TIME Transportation

Fake Twitter Bomb Threats to Airlines On the Rise

An American Airlines plane is seen at the Miami International Airport in Miami in 2013.
Joe Raedle—Getty Images

Tweeted threats have disrupted at least sixteen flights in the past five days

Airline bomb threats on Twitter have disrupted at least sixteen flights in the past five days, prompting new concerns about aviation security — and the way pranksters can cause serious trouble with social media.

Most recently, an American Airlines flight landed in Chicago safely Tuesday after a tweet claiming to be from the Islamic State of Iraq and Greater Syria (ISIS) claimed there was a bomb on board, USA Today reports.

That same day, another (now suspended) Twitter account called @RansomTheThug also claimed there was a bomb aboard a United Airlines flight that had already been canceled days earlier due to blizzard concerns. “In terms of the quantity of threats we’re seeing now, you just haven’t seen it,” Glen Winn, former head of security at United Airlines and Northwest Airlines, said.

But as was the case with the 14-year-old Dutch girl who threatened American Airlines as a joke last year, not every tweet is serious. “In the history of aviation sabotage, I don’t believe there’s ever been a threat called in where there’s actually been a bomb,” Douglas Laird, a former security director at Northwest Airlines, said.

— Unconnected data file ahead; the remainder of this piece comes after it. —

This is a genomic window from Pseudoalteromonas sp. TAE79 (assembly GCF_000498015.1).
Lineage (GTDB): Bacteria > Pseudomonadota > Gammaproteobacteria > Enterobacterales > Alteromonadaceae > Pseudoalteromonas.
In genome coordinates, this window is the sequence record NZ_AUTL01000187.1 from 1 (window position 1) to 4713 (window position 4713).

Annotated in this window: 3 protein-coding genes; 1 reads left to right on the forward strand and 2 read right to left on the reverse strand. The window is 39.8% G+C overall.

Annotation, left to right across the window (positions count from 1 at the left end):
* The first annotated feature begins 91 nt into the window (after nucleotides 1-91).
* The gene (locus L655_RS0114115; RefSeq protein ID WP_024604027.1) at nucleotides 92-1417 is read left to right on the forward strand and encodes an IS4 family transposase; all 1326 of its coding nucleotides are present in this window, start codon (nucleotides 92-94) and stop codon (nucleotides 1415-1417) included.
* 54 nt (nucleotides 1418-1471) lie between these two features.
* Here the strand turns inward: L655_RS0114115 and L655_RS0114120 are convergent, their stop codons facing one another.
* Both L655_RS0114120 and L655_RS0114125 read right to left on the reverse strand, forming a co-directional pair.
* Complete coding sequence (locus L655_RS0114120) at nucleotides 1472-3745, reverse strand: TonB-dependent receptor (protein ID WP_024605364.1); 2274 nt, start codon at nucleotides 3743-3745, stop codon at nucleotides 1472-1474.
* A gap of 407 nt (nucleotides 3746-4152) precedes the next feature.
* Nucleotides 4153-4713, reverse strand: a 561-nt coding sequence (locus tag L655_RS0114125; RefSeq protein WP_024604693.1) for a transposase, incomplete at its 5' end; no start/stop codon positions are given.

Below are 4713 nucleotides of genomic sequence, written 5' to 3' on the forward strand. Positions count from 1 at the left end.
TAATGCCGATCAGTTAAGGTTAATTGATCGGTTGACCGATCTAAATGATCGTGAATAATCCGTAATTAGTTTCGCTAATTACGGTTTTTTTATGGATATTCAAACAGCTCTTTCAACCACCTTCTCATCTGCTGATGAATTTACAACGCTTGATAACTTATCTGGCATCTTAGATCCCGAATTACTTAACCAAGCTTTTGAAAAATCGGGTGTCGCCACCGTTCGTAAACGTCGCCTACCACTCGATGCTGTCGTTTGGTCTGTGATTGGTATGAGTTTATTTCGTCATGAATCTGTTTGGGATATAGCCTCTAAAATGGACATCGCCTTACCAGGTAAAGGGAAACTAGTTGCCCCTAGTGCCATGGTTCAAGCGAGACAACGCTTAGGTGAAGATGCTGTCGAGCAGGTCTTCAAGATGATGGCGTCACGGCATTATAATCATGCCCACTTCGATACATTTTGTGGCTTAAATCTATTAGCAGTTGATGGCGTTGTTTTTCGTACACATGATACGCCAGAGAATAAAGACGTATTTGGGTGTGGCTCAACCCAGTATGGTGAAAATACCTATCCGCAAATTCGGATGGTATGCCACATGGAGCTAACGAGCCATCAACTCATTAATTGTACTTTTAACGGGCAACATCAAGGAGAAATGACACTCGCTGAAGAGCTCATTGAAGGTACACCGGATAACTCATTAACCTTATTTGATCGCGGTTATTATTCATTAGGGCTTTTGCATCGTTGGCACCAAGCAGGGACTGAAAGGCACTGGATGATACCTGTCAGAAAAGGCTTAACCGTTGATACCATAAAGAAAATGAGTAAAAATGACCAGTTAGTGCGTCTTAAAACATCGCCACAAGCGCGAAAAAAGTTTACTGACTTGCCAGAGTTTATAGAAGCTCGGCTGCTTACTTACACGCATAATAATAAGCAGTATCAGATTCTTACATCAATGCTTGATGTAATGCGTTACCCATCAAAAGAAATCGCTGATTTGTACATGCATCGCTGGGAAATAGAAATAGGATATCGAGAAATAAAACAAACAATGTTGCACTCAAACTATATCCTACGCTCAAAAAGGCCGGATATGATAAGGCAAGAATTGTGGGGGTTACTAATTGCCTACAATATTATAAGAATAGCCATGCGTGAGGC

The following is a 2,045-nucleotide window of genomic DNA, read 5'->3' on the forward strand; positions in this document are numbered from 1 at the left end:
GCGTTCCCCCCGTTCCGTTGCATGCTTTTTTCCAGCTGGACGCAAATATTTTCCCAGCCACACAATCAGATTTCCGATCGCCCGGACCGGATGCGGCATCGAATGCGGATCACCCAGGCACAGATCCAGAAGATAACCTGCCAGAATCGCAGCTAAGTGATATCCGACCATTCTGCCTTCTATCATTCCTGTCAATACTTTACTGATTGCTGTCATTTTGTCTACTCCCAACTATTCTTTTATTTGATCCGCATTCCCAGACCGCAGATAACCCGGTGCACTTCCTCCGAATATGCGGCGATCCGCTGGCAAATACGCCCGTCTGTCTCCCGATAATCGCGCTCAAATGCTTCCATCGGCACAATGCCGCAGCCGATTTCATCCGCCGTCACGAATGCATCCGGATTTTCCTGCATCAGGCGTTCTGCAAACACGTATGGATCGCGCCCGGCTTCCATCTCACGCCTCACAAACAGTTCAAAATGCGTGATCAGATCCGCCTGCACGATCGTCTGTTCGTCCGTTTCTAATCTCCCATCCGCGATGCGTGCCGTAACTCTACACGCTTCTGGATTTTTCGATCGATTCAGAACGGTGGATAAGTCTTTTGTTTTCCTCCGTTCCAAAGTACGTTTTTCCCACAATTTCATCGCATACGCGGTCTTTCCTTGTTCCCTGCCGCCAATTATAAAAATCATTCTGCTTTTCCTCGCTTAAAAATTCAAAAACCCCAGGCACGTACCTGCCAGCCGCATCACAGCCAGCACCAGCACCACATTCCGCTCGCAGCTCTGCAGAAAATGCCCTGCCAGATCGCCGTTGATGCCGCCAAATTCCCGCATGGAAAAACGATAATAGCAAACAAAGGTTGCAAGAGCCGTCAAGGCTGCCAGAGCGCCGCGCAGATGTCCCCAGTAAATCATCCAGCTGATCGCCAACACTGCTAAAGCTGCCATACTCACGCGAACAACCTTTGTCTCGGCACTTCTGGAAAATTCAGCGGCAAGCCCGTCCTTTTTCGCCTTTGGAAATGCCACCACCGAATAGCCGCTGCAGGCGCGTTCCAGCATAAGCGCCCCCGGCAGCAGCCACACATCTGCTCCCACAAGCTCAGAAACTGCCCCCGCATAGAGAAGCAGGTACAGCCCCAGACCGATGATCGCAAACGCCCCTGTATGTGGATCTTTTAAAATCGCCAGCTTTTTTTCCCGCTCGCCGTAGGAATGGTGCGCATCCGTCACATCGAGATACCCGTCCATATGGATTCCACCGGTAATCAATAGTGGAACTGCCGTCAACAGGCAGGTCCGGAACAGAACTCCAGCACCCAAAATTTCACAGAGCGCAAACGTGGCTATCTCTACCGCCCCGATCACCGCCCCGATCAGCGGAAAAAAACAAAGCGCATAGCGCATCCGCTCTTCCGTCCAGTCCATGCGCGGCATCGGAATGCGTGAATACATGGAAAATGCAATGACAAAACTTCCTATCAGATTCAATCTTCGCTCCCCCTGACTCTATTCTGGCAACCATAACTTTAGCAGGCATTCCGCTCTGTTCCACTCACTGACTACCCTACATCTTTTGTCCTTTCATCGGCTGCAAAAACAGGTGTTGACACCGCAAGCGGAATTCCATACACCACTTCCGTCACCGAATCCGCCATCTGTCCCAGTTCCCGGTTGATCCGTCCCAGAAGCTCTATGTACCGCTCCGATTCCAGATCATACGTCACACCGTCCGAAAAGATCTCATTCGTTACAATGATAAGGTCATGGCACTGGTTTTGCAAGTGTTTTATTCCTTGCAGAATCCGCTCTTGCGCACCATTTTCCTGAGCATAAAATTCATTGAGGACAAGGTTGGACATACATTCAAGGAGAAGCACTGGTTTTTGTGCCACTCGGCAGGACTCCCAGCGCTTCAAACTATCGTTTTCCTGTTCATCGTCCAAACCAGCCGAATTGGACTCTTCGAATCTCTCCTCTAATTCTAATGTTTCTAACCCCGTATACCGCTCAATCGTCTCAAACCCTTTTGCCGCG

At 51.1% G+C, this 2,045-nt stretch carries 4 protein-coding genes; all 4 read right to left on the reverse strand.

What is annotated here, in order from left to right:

Still, all threats are taken seriously and evaluated by airline security according to confidential criteria. Airlines are also required to report threats to Transportation Security Administration.

[USA Today]

TIME Social Media

Snapchat Now Shows You Video From Comedy Central, Vice and More

'Discover' is Snapchat's latest experiment with branded content

Snapchat is adding a new portal for editorial content from a range of media partners, the company said Tuesday. The new feature, called “Discover,” will offer Snapchat users video content from National Geographic, Vice, Comedy Central and others, including TIME sister publication PEOPLE.

“Snapchat Discover is a new way to explore Stories from different editorial teams,” reads Snapchat’s announcement of the new feature. “It’s the result of collaboration with world-class leaders in media to build a storytelling format that puts the narrative first.”

The deal makes sense for the publishers involved, many of whom are looking for ways to put their content in front of younger users to build relationships as their income levels — and thus value to advertisers — increases. Most of Snapchat’s 100 million-plus monthly users are between the ages of 13 and 25, with many users checking the app multiple times a day.

While big brands like McDonalds and Taco Bell have long used Snapchat as a way to connect to younger consumers, the company didn’t roll out a formal advertising mechanism until this past October. These pieces of sponsored content, like a sneak preview of the movie Ouija, appear in users’ feeds under more traditional messages from friends.

Snapchat is currently valued at about $10 billion. The startup, helmed by CEO Evan Spiegel, turned down a $3 billion acquisition offer from Facebook back in 2013.